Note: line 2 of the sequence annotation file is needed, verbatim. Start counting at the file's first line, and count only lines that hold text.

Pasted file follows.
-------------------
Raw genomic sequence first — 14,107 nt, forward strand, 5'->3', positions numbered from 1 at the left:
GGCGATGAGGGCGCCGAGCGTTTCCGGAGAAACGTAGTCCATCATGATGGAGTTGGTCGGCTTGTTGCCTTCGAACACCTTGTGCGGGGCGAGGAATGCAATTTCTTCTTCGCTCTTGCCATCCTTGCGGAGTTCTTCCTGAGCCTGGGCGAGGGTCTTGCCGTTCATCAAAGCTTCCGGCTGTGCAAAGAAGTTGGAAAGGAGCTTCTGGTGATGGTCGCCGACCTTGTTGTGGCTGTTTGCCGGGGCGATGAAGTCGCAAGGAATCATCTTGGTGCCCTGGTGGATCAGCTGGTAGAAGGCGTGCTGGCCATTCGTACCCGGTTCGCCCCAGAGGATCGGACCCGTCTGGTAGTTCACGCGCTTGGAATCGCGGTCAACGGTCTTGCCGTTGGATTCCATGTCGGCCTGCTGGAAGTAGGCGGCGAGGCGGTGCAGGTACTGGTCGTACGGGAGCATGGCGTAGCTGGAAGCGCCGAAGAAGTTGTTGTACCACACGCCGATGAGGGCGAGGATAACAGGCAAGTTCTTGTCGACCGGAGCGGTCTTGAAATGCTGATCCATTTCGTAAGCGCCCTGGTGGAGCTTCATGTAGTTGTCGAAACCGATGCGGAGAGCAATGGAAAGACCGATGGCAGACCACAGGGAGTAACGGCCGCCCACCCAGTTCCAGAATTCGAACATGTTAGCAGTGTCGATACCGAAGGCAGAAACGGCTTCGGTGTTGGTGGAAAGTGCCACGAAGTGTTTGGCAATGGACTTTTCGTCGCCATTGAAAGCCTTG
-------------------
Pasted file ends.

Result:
GGCGATGAGGGCGCCGAGCGTTTCCGGAGAAACGTAGTCCATCATGATGGAGTTGGTCGGCTTGTTGCCTTCGAACACCTTGTGCGGGGCGAGGAATGCAATTTCTTCTTCGCTCTTGCCATCCTTGCGGAGTTCTTCCTGAGCCTGGGCGAGGGTCTTGCCGTTCATCAAAGCTTCCGGCTGTGCAAAGAAGTTGGAAAGGAGCTTCTGGTGATGGTCGCCGACCTTGTTGTGGCTGTTTGCCGGGGCGATGAAGTCGCAAGGAATCATCTTGGTGCCCTGGTGGATCAGCTGGTAGAAGGCGTGCTGGCCATTCGTACCCGGTTCGCCCCAGAGGATCGGACCCGTCTGGTAGTTCACGCGCTTGGAATCGCGGTCAACGGTCTTGCCGTTGGATTCCATGTCGGCCTGCTGGAAGTAGGCGGCGAGGCGGTGCAGGTACTGGTCGTACGGGAGCATGGCGTAGCTGGAAGCGCCGAAGAAGTTGTTGTACCACACGCCGATGAGGGCGAGGATAACAGGCAAGTTCTTGTCGACCGGAGCGGTCTTGAAATGCTGATCCATTTCGTAAGCGCCCTGGTGGAGCTTCATGTAGTTGTCGAAACCGATGCGGAGAGCAATGGAAAGACCGATGGCAGACCACAGGGAGTAACGGCCGCCCACCCAGTTCCAGAATTCGAACATGTTAGCAGTGTCGATACCGAAGGCAGAAACGGCTTCGGTGTTGGTGGAAAGTGCCACGAAGTGTTTGGCAATGGACTTTTCGTCGCCATTGAAAGCCTTG